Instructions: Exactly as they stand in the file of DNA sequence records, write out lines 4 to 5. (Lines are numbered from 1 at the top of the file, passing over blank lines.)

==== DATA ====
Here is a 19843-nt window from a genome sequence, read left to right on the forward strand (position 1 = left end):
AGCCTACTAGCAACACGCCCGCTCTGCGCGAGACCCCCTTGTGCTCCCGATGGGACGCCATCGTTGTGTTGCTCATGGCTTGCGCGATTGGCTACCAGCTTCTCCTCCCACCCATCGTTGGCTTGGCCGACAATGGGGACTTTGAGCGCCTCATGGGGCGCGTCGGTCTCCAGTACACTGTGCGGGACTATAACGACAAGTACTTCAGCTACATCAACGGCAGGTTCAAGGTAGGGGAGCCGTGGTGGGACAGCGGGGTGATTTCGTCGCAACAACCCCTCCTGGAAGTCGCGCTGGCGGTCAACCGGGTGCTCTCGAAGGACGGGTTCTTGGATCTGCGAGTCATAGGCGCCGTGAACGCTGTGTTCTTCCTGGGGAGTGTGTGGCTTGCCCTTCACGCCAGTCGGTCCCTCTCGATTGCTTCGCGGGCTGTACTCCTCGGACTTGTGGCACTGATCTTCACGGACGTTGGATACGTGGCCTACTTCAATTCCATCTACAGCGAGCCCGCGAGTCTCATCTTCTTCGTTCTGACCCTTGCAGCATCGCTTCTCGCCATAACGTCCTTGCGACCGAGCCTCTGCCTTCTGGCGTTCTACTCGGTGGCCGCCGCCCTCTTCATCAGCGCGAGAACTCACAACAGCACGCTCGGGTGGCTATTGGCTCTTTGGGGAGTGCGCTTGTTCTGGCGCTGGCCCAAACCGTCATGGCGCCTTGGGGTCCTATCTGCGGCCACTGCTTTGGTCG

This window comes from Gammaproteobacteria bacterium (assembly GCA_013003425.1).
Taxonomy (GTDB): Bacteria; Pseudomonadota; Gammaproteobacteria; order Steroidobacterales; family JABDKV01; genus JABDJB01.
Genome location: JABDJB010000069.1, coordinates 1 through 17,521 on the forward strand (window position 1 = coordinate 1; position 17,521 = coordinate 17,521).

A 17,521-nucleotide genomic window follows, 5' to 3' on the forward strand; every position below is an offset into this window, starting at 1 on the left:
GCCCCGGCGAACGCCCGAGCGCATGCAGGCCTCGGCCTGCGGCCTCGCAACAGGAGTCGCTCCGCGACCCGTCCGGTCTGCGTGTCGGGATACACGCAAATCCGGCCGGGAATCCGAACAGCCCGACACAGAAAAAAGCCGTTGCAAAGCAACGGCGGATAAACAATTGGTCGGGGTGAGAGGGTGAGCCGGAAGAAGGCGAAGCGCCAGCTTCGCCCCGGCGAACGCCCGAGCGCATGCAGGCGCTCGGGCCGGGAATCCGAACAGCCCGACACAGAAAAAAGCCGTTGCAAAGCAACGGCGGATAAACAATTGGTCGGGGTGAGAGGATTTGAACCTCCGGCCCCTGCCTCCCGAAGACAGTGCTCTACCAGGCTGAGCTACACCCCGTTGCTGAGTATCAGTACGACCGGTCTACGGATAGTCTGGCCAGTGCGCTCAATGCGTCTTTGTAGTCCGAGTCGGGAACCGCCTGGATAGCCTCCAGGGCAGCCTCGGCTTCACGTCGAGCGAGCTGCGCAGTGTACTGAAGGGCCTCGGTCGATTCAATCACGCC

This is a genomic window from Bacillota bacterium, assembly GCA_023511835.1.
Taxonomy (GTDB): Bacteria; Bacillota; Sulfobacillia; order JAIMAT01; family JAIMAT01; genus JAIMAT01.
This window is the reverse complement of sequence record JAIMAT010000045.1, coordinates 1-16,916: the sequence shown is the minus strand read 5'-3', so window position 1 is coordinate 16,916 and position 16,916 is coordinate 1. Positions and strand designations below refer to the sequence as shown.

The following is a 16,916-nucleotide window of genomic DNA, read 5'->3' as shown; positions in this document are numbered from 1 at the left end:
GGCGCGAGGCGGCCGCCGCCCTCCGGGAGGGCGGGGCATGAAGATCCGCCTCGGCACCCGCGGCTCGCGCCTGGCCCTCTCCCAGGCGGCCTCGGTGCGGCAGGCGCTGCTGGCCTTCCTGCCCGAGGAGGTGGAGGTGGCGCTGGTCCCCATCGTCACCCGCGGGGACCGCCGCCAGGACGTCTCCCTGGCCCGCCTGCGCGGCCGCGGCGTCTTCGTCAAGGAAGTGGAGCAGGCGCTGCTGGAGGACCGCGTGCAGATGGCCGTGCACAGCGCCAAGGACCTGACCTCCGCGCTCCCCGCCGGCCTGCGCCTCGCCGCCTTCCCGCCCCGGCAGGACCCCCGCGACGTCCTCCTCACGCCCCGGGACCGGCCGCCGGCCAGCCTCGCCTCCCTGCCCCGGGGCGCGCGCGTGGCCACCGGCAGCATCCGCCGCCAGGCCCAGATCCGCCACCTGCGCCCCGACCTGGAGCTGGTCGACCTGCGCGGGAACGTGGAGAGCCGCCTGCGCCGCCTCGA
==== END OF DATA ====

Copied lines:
Taxonomy (GTDB): Bacteria; Pseudomonadota; Gammaproteobacteria; order Steroidobacterales; family JABDKV01; genus JABDJB01.
Genome location: JABDJB010000069.1, coordinates 1 through 17,521 on the forward strand (window position 1 = coordinate 1; position 17,521 = coordinate 17,521).